Melatonin (3 mg)- So not only did I enjoy using melatonin for sleep, but there is also some benefits for fertility as well. Research has found that the implantation rates for people with PCOS is higher when supplementing with melatonin.
Magnesium (100-200 mg) – So this was solely for sleep and not so much for fertility, but of course, I do believe that better sleep was essential to my successful cycle, as all of the ones that ended in miscarriage took place while I was in the deep dark pits of insomnia. So magnesium activates the parasympathetic nervous system which is responsible for making you calm and relaxed. It also binds GABA receptors which helps to quiet down nerve activity.
Acupuncture twice daily – Since my main fertility issue was that my lining didn’t seem to thicken, there is some evidence that acupuncture can help improve pregnancy rates, embryo transfer rates, and endometrium thickness. It also is kind of like forced meditation for an hour, so if for no other reason, it did help me relax throughout an otherwise stressful process.
Sleep and stress management- My doctor told me millions of times that stress doesn’t negatively impact my chances of getting pregnant, probably as a way to help me feel less stressed, and I would also keep reminding myself of rape victims and people like Amanda Barry who got pregnant by that horrible Ariel Castro. But honestly, I intuitively knew that my stress and anxiety wasn’t helping the cause. Research has found that stress does decrease your chances of a successful pregnancy, but strangely that this doesn’t happen with men, just women. Of course. So I made an extra effort to improve my insomnia this last round. I have a whole video on my strategies to battle my insomnia here, so you can check that out, but in general, that meant limiting screen time or stressful work before bed, taking on fewer projects, taking a little more downtime, and lots of therapy.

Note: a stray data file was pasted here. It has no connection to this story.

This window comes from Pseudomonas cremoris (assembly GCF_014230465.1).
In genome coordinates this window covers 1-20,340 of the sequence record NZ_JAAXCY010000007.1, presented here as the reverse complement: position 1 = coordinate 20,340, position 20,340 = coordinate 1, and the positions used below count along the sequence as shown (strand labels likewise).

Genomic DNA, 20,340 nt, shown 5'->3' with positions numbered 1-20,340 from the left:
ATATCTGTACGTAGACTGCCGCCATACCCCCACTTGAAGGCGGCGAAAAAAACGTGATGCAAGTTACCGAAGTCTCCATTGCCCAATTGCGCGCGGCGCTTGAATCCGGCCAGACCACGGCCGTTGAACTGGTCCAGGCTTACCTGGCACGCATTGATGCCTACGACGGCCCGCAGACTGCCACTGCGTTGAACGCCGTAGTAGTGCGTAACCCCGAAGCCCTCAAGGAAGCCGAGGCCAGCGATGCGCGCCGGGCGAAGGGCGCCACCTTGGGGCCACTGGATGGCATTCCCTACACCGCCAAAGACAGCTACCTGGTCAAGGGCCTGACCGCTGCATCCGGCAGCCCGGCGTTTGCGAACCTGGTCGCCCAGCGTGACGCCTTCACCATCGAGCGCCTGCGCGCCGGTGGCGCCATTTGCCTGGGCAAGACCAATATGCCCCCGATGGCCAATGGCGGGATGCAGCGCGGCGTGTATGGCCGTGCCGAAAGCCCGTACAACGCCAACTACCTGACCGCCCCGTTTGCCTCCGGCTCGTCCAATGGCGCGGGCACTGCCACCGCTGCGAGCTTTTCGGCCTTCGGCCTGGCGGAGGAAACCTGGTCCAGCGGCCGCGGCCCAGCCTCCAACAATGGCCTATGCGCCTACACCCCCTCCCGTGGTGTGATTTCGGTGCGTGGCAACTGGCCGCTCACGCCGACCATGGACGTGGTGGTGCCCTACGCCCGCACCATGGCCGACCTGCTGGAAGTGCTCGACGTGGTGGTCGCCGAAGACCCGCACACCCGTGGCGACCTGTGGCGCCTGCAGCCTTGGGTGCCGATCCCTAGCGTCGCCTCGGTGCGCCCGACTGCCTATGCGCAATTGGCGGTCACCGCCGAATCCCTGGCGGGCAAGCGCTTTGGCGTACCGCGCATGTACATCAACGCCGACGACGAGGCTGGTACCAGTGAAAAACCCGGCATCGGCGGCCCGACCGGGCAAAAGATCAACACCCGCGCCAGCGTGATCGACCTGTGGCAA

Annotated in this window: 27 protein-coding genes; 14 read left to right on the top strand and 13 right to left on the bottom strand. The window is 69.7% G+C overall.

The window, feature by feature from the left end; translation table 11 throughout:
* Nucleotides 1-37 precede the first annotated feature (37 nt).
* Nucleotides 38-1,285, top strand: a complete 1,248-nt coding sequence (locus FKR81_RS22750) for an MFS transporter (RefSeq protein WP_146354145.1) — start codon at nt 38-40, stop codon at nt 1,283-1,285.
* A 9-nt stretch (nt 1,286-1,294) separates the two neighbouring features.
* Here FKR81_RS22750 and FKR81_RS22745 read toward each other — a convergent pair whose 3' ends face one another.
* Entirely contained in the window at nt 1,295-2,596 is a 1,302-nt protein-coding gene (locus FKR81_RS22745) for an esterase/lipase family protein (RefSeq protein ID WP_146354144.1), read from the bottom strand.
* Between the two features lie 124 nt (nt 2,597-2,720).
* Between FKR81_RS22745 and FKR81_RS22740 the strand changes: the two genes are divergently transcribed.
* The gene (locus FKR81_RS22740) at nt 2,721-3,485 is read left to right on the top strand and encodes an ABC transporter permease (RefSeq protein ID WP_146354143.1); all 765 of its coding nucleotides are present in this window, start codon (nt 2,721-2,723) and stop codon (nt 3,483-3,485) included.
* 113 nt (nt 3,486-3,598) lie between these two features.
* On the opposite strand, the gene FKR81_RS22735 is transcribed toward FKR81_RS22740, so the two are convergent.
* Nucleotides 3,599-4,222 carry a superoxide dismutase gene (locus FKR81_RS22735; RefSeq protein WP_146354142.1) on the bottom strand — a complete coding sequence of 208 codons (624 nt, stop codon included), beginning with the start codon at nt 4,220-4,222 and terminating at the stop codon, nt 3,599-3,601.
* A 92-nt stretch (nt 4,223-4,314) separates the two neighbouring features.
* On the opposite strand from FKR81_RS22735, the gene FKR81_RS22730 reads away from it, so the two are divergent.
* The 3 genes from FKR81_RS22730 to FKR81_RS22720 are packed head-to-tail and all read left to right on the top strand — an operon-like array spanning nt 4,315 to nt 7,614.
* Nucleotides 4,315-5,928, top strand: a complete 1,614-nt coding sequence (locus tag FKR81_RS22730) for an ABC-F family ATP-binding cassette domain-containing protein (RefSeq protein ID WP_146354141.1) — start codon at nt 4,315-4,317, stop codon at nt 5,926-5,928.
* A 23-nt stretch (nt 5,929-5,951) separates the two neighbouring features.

Gentle exercise – For this cycle, I really toned down my exercise routine. I stopped any cardio, and dropped the weights down. So if I was used to bench pressing 25 lb weights, I went down to 15 lbs. Now I’m up to 20 lbs, and I’ll probably stick here for the duration of my pregnancy and pick it back up when I feel I’m ready postpartum. I really didn’t want to increase my heart rate too much and I didn’t want to spike my cortisol as high cortisol has been associated with infertility.
Diet For thin uterine lining
There are Chinese medicine recommendations for diet for thin uterine lining like eating red foods for blood flow but honestly, I haven’t been able to find any strong evidence for that. I did however completely cut out caffeine, I didn’t even have any chocolate. Okay so sometimes I would have a bite, but not much more than that. While a lot of women can continue their coffee drinking habits with no problem, there is evidence that women who consume more than 200 mg of caffeine per day doubled their miscarriage risk. Also, one of the drugs I was on, prednisone, caused anxiety and insomnia, so I didn’t want to perpetuate the side effects.
I also made an effort to just eat extra calories. I didn’t want my cortisol to increase and we know that underfueling can cause an uptick in cortisol. So lots of snacks, lots of healthy fats, and lots of nourishing meals.
Estrogen patches and injections (4 patches a day plus injections every 3 days) – It’s standard protocol to do either estrogen patches or suppositories as a way to thicken the uterine lining. But because my lining was so tempermental and my estrogen was so resistant to thickening, I had to also do injections every three days.
Progesterone suppositories and injections (suppositories 3 x day, injections every 2 days) – Progesterone is another non negotiable drug for IVF. You start the progesterone once your lining reaches the desirable thickness and it helps to maintain the lining and prevent miscarriage. In fact, a lot of women who are not doing IVF but who have a history of miscarriage will take progesterone in the first trimester to help stabilize things.